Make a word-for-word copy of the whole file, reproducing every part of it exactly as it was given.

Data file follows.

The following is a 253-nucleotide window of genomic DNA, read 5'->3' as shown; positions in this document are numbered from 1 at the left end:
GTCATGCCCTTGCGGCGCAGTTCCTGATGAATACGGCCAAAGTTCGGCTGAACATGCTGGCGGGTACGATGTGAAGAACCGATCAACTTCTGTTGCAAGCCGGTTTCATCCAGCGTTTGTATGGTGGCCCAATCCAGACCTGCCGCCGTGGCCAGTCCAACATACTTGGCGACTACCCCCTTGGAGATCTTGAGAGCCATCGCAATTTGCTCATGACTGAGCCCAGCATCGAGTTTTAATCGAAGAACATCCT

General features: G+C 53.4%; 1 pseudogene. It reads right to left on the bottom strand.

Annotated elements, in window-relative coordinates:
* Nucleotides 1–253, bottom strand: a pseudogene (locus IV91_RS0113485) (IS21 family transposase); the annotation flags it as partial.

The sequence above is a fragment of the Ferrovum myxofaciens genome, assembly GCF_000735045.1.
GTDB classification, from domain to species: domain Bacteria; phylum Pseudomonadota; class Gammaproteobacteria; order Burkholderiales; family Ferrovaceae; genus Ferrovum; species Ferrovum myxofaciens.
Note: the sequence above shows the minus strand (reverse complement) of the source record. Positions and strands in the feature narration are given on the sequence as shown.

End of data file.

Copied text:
The following is a 253-nucleotide window of genomic DNA, read 5'->3' as shown; positions in this document are numbered from 1 at the left end:
GTCATGCCCTTGCGGCGCAGTTCCTGATGAATACGGCCAAAGTTCGGCTGAACATGCTGGCGGGTACGATGTGAAGAACCGATCAACTTCTGTTGCAAGCCGGTTTCATCCAGCGTTTGTATGGTGGCCCAATCCAGACCTGCCGCCGTGGCCAGTCCAACATACTTGGCGACTACCCCCTTGGAGATCTTGAGAGCCATCGCAATTTGCTCATGACTGAGCCCAGCATCGAGTTTTAATCGAAGAACATCCT

General features: G+C 53.4%; 1 pseudogene. It reads right to left on the bottom strand.

Annotated elements, in window-relative coordinates:
* Nucleotides 1–253, bottom strand: a pseudogene (locus IV91_RS0113485) (IS21 family transposase); the annotation flags it as partial.

The sequence above is a fragment of the Ferrovum myxofaciens genome, assembly GCF_000735045.1.
GTDB classification, from domain to species: domain Bacteria; phylum Pseudomonadota; class Gammaproteobacteria; order Burkholderiales; family Ferrovaceae; genus Ferrovum; species Ferrovum myxofaciens.
Note: the sequence above shows the minus strand (reverse complement) of the source record. Positions and strands in the feature narration are given on the sequence as shown.